Nativity 2: Danger In The Manger! - DVD Review

'Mr. Poppy still grates every moment he’s on screen, but is now presented as both moderately sociopathic and disturbingly obsessed with absent former teacher Paul Maddens'

After departing from arguably the most successful tenure as the BBC’s resident Timelord since Tom Baker donned a fedora and elongated scarf, David Tennant’s big screen career hasn’t taken off in quite the way many had predicted. Whilst both his TV and stage plaudits have continued to grow and flourish, by contrast Tennant has barely made an impact either in Hollywood or in homegrown cinema, with only a couple of voice roles and a part in 2011’s poorly received Fright Night remake in the last few years. But, despite his lifetime membership of the “national treasure” club thanks to being the Tenth Doctor, Tennant needs to be a bit more careful when presented with roles in films like Nativity 2: Danger In The Manger! - it’s utter tripe like this that could knock his career seriously off-kilter for good.

Having brought us the unquestionably dodgy Nativity! in 2009, director Debbie Isitt apparently went ahead with this sequel without actually having any good ideas to put in it. In its opening moments, Nativity 2 sets out its flimsy structure and ludicrous plot that could be jotted down on the back of a Christmas cracker joke (which, incidentally, would be the closest this script could ever get to a laugh) as the film’s main concept is exposited through a primary school child reading aloud from a local newspaper. If you don’t recognise this as a clear forewarning of the very lowest level of craftsmanship Isitt will continually achieve throughout the rest of her film, then quite frankly you and Nativity 2 deserve each other.

Prepubescents appreciating the local press turns out to be just the first of many clues that Isitt’s film inhabits some warped version of our world, which on the surface may look very familiar but actually suspends all forms of basic logic, legal ramifications of characters’ actions, and indeed the possibility of anything being even remotely entertaining.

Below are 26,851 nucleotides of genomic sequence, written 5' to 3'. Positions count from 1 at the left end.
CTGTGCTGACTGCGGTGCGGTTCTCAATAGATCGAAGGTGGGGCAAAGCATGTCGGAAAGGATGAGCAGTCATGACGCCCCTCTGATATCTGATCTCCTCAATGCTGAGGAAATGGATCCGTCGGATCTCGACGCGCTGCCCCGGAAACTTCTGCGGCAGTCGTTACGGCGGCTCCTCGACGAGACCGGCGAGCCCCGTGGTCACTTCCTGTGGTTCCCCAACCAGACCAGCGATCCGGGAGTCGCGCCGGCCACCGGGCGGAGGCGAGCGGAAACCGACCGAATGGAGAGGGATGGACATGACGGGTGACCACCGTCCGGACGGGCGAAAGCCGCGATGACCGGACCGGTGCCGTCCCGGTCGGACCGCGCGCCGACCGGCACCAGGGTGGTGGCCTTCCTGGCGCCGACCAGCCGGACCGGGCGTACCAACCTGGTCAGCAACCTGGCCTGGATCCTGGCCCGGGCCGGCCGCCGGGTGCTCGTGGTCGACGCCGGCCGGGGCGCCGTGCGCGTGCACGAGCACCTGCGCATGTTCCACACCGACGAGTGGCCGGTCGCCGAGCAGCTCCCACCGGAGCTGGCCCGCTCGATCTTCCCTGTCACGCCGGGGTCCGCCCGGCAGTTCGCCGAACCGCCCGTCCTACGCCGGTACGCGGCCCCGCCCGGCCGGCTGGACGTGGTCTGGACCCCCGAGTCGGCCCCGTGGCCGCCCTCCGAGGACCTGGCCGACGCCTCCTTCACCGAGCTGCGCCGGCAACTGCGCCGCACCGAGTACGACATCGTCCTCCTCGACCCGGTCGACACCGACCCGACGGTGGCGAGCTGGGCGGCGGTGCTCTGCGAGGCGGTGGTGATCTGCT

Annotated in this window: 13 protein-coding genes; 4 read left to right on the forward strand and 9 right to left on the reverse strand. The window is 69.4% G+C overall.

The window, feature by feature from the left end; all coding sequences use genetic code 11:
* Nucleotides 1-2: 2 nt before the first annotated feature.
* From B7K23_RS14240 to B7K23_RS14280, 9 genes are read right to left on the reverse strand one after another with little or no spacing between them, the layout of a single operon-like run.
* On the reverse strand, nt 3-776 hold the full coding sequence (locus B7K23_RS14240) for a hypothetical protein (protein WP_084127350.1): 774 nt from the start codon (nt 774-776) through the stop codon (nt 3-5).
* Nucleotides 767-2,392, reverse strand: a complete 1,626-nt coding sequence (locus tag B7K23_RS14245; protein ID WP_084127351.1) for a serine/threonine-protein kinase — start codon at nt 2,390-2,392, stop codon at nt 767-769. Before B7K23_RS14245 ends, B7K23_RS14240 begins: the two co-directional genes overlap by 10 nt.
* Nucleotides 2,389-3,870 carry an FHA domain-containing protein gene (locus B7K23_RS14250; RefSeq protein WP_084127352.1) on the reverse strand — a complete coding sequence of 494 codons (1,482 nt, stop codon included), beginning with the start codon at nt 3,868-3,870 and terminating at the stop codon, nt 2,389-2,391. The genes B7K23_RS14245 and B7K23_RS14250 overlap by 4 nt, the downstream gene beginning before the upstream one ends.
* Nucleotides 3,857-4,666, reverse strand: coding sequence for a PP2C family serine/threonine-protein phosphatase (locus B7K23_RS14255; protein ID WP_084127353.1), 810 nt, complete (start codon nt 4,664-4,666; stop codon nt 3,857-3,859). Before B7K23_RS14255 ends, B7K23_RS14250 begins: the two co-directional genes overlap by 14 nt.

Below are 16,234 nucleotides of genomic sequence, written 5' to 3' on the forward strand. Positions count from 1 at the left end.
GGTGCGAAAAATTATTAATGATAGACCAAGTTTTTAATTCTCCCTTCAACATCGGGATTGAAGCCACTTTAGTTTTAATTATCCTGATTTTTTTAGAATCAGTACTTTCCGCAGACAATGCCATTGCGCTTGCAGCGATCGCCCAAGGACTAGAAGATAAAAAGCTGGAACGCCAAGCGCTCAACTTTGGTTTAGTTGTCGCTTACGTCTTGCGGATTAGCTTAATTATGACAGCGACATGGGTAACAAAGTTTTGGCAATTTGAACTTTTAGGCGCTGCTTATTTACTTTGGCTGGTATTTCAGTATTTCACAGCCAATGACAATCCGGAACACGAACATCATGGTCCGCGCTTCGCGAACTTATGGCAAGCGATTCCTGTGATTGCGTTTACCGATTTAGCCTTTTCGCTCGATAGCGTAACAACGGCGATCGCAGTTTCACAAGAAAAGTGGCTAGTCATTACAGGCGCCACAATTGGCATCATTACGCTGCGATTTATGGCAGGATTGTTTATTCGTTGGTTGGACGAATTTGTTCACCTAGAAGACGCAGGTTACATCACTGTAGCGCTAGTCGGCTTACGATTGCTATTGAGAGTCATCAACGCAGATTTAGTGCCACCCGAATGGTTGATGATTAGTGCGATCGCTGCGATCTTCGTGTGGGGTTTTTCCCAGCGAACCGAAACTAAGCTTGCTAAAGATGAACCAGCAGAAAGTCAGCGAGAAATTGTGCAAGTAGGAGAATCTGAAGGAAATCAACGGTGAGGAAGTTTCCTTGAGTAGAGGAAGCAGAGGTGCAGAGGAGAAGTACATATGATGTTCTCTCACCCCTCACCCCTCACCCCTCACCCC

At the centre of this twisted world is repulsive man-child classroom assistant Desmond Poppy (Marc Wootton). Mr. Poppy firmly established himself as one of the most galling film characters of recent years in Nativity!, but Wootton and Isitt manage to take their creation to a whole new level here. Mr. Poppy still grates every moment he’s on screen, but is now presented as both moderately sociopathic and disturbingly obsessed with absent former teacher Paul Maddens, Martin Freeman’s character from the first film. The fact that Wootton’s character is in a position of responsibility, taking charge of young children throughout the film, might be intended to be funny but in reality is morbidly terrifying.

Isitt’s choice to make her film “improvised” - that is, shot without a completed script, directing the actors to make it up as they go along without informing them of where the story is headed - oozes from the film like sewage from a blocked drain. As Tennant and Wootton amble around the Welsh countryside with a group of primary school kids in Christmas fancy dress, a stolen donkey and an abandoned baby in tow, you’ll wonder just who involved in making Nativity 2 ever thought any of this was a good idea. It was around the time Mr. Poppy leads the group into a cave only to break into song about his paternal abandonment issues whilst playing a ukulele (really, this happens) that I lost all patience with all aspects of Isitt’s comprehensively condemnable film.

By Ben Broadribb. Ben is a regular contributor to Film Intel, having previously written at Some Like It Hot Fuzz. He is normally seen in the wild wearing t-shirts containing obscure film references. He is a geek, often unashamedly so. He's also on and Twitter.

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